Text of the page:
Sunday, August 28, 2016


Frequent Flyer  Peter  Burleigh Encounters  French  Relatives of  Louie  the  Fly  and   Receives Horrible  Shock While Shaving

The Latin proverb ‘Tempus Fugit’ looks and sounds like swearing to me, and I think some sensitive Pro-consul changed its meaning. Tempus Fugit or ‘Time Flies’ likely was first coined by Julius Caesar’s troops after they encountered the fiendish Gallic insects that swarm the fly-blown nether parts of this otherwise unblighted country.
 The French canals are deliberately routed through such zones; quite an achievement as there are around 7500 kms of navigable waterways. Clearly the antipathy towards lock keepers began as early as the sixteen-hundreds and reached its peak during the Napoleonic canal-building boom. Each lock had a keeper – sometimes several – so ‘punishment by annoying insects’ became government policy and canals were routed through pestilent regions.

Now we are in gentler times and the canal locks are nearly all automated, the government is searching for a way to discourage the flies, mosquitoes and so on. French domestic insect pests are classified in two sections: the fliers: mosquitoes (moustiques) and flies (mouches), and the crawlers (Les Rampants): ants (fourmis), cockroaches (cafards), araignees (spiders), and puces (fleas). Experiments in eradication have been underway for many decades.
The most recent failed iteration has been described in my past reports; the insect spray was deemed ‘over-polite’ to the insects which simply ignored it. However, France is signatory to a UN Resolution which covers the humane treatment of insects so the new insecticides reflect French national values.

However, the insects have used the last few hundred years to evolve their physical and genetic defences. Instinctive selective breeding has given us a French fly of steely determination and ruthlessness.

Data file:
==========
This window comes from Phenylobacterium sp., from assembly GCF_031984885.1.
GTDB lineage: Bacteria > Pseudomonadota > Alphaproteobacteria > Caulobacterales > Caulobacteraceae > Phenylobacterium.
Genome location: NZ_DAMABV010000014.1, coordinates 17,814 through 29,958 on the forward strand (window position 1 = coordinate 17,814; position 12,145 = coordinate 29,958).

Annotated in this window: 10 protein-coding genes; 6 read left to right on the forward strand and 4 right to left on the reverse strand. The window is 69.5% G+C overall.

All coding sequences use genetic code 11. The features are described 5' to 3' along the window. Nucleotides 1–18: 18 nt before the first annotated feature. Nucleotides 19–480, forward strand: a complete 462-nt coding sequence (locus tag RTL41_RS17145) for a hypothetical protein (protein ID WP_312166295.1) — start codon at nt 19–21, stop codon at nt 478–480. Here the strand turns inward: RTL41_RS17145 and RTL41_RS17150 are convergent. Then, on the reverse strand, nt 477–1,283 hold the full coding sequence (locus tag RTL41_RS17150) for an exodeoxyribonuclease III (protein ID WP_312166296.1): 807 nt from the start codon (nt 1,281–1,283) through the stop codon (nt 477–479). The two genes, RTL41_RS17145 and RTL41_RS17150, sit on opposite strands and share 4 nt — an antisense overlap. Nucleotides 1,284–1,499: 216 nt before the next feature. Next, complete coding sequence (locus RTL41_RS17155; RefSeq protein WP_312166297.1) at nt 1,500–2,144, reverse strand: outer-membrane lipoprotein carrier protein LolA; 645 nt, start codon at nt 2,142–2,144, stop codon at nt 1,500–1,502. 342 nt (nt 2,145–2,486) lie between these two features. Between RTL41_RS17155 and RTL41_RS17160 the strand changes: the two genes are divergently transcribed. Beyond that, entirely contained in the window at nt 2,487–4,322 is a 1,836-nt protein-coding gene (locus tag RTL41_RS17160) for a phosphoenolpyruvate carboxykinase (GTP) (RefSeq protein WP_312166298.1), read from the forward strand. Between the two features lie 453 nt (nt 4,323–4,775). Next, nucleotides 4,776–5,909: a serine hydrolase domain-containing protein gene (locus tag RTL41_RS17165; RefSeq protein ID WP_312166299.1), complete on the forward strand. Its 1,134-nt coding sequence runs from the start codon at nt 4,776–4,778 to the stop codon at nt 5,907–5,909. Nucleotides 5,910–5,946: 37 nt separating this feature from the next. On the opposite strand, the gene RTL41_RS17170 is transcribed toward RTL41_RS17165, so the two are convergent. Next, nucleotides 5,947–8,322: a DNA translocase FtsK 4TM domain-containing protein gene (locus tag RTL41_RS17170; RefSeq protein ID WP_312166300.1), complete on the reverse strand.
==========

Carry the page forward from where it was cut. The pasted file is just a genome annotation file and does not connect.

That’s why the new generation of pest sprays utilise psychological principles of insect consciousness. At the first pssst! the spray draws the flies’ attention to a meeting to be held between the human occupiers of an enclosed space and the flies and mosquitoes which are aggressively colonising it. The insects gather and wait politely for the Chairperson – you – to address the issues.
This is done by drawing your can of BLAST, SMASH or NUKE from under your apron and releasing a huge mushroom cloud of French chemicals, including D tetramethine and hydrocarbures aliphatiques, which are designed to disorient the insects’ libidos. A microscopic drop of aerosol is enough (the makers claim) to send any fly into a suicidal frenzy and you can expect your flies to scramble through the nearest opening and throw themselves under a steamroller.

Of course when you bought the spray in the supermarket you knew it wouldn’t work, but you bought it anyway. Certainly you could have carried a can of MEGA-MAIM all the way from Australia but you may have been arrested at the airport as a terrorist.
The new psychotic fly-attack chemicals are still squirted into the air we breathe by the same old lung-melting aerosol propellant. The font size of the small print on cans of fly spray is rightly called ‘fly speck’. If you have an electron microscope handy you’ll read that aerosol spray can cause dementia, Alzheimer’s, Parkinson’s, elephantiasis, dropsy and incontinence. The true mustard-gas odour of the spray is masked by perfumes named limonene, hexyl cinnimal, finafool and geraniol.